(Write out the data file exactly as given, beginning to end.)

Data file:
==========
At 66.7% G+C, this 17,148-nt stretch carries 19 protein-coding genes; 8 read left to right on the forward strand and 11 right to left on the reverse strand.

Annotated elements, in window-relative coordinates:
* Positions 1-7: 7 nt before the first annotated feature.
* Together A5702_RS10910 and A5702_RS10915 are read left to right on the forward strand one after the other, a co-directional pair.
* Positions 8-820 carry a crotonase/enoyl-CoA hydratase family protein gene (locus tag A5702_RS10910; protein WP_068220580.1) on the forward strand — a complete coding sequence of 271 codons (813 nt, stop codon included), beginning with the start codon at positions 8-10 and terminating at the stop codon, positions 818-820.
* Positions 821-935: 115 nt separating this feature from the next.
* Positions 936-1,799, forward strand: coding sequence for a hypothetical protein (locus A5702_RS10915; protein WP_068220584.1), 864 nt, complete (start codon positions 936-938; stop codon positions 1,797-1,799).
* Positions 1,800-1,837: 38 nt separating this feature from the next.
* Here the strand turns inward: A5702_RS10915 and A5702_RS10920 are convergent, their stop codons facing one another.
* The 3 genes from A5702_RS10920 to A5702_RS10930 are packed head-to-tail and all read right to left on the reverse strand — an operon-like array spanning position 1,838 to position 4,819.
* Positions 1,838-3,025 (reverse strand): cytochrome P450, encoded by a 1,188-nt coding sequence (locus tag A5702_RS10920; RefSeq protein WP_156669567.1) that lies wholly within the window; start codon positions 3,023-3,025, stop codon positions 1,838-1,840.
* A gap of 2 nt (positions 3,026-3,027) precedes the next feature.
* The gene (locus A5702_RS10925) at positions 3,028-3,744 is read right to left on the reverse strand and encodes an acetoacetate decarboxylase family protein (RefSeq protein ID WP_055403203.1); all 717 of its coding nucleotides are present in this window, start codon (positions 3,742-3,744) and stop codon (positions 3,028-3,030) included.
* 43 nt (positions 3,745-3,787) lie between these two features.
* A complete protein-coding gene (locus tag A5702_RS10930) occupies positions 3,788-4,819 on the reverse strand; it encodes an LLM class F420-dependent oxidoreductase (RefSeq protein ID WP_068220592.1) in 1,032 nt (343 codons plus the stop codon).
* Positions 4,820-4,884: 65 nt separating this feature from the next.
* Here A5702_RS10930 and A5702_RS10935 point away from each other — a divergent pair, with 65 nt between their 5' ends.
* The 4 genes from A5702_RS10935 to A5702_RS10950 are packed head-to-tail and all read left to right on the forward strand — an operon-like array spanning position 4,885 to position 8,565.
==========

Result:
At 66.7% G+C, this 17,148-nt stretch carries 19 protein-coding genes; 8 read left to right on the forward strand and 11 right to left on the reverse strand.

Annotated elements, in window-relative coordinates:
* Positions 1-7: 7 nt before the first annotated feature.
* Together A5702_RS10910 and A5702_RS10915 are read left to right on the forward strand one after the other, a co-directional pair.
* Positions 8-820 carry a crotonase/enoyl-CoA hydratase family protein gene (locus tag A5702_RS10910; protein WP_068220580.1) on the forward strand — a complete coding sequence of 271 codons (813 nt, stop codon included), beginning with the start codon at positions 8-10 and terminating at the stop codon, positions 818-820.
* Positions 821-935: 115 nt separating this feature from the next.
* Positions 936-1,799, forward strand: coding sequence for a hypothetical protein (locus A5702_RS10915; protein WP_068220584.1), 864 nt, complete (start codon positions 936-938; stop codon positions 1,797-1,799).
* Positions 1,800-1,837: 38 nt separating this feature from the next.
* Here the strand turns inward: A5702_RS10915 and A5702_RS10920 are convergent, their stop codons facing one another.
* The 3 genes from A5702_RS10920 to A5702_RS10930 are packed head-to-tail and all read right to left on the reverse strand — an operon-like array spanning position 1,838 to position 4,819.
* Positions 1,838-3,025 (reverse strand): cytochrome P450, encoded by a 1,188-nt coding sequence (locus tag A5702_RS10920; RefSeq protein WP_156669567.1) that lies wholly within the window; start codon positions 3,023-3,025, stop codon positions 1,838-1,840.
* A gap of 2 nt (positions 3,026-3,027) precedes the next feature.
* The gene (locus A5702_RS10925) at positions 3,028-3,744 is read right to left on the reverse strand and encodes an acetoacetate decarboxylase family protein (RefSeq protein ID WP_055403203.1); all 717 of its coding nucleotides are present in this window, start codon (positions 3,742-3,744) and stop codon (positions 3,028-3,030) included.
* 43 nt (positions 3,745-3,787) lie between these two features.
* A complete protein-coding gene (locus tag A5702_RS10930) occupies positions 3,788-4,819 on the reverse strand; it encodes an LLM class F420-dependent oxidoreductase (RefSeq protein ID WP_068220592.1) in 1,032 nt (343 codons plus the stop codon).
* Positions 4,820-4,884: 65 nt separating this feature from the next.
* Here A5702_RS10930 and A5702_RS10935 point away from each other — a divergent pair, with 65 nt between their 5' ends.
* The 4 genes from A5702_RS10935 to A5702_RS10950 are packed head-to-tail and all read left to right on the forward strand — an operon-like array spanning position 4,885 to position 8,565.